From Shtetl to Stardom

Author: Michael Renov,Vincent Brook

Publisher: Purdue University Press

ISBN: 161249479X

Category: Social Science

Page: 160

View: 1672

The outsized influence of Jews in American entertainment from the early days of Hollywood to the present has proved an endlessly fascinating and controversial topic, for Jews and non-Jews alike. From Shtetl to Stardom: Jews and Hollywood takes an exciting and innovative approach to this rich and complex material. Exploring the subject from a scholarly perspective as well as up close and personal, the book combines historical and theoretical analysis by leading academics in the field with inside information from prominent entertainment professionals. Essays range from Vincent Brook's survey of the stubbornly persistent canard of Jewish industry "control" to Lawrence Baron and Joel Rosenberg's panel presentations on the recent brouhaha over Ben Urwand's book alleging collaboration between Hollywood and Hitler. Case studies by Howard Rodman and Joshua Louis Moss examine a key Coen brothers film, A Serious Man (Rodman), and Jill Soloway's groundbreaking television series, Transparent (Moss). Jeffrey Shandler and Shaina Hamermann train their respective lenses on popular satirical comedians of yesteryear (Allan Sherman) and those currently all the rage (Amy Schumer, Lena Dunham, and Sarah Silverman). David Isaacs relates his years of agony and hilarity in the television comedy writers' room, and interviews include in-depth discussions by Ross Melnick with Laemmle Theatres owner Greg Laemmle (relative of Universal Studios founder Carl Laemmle) and by Michael Renov with Mad Men creator Matthew Weiner. In all, From Shtetl to Stardom offers a uniquely multifaceted, multimediated, and up-to-the-minute account of the remarkable role Jews have played over the centuries and ongoing in American popular culture.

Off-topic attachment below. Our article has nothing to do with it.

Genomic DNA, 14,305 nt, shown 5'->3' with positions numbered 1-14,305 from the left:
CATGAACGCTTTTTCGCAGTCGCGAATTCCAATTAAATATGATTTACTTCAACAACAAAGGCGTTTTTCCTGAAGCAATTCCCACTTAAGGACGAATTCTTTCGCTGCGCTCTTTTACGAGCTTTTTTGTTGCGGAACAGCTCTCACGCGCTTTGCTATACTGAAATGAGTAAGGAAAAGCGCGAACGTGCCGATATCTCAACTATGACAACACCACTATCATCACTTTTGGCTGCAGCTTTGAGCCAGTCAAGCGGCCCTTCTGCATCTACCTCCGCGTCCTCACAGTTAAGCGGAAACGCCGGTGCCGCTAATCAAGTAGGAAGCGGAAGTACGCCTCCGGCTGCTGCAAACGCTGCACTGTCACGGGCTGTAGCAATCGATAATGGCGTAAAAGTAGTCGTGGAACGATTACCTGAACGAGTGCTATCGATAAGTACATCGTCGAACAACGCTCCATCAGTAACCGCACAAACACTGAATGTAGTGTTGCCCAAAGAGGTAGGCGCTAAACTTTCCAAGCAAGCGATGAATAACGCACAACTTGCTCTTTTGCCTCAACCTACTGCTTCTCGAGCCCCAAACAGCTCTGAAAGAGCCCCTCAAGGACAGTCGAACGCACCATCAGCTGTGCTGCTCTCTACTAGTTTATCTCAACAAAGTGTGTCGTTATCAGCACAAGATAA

The New Jewish American Literary Studies

Author: Victoria Aarons

Publisher: Cambridge University Press

ISBN: 110842628X

Category: Literary Criticism

Page: 260

View: 3461

Introduces readers to the new perspectives, approaches and interpretive possibilities in Jewish American literature that emerged in the twenty-first Century.

Re-envisioning Jewish Identities

Author: Efraim Sicher

Publisher: BRILL

ISBN: 9004462252

Category: Religion

Page: 263

View: 4137

This innovative study combines readings of contemporary literature, art, and performance to explore the diverse and complex directions of contemporary Jewish culture in Israel and the diaspora.

Mistress of Mirth’s Comedy Tour

Author: Justine Sless

Publisher: Australian Scholarly Publishing

ISBN: 1922669377

Category: Performing Arts

Page: N.A

View: 9971

‘I know you wouldn’t know it to look at me, but I once sneezed a bit of carrot onto a woman’s hand …’ A good joke takes you somewhere completely unexpected and makes you laugh, an excellent joke makes you laugh and think. Welcome to The COMEDY Tour woven through with comedic facts, comments and short stories; this is a joke like no other and a mirthful mutiny on the historically – or is it hysterically? – male-dominated world of stand-up comedy.

New Wave, New Hollywood

Author: Gregory Frame,Nathan Abrams

Publisher: Bloomsbury Publishing USA

ISBN: 1501360388

Category: Performing Arts

Page: 272

View: 4499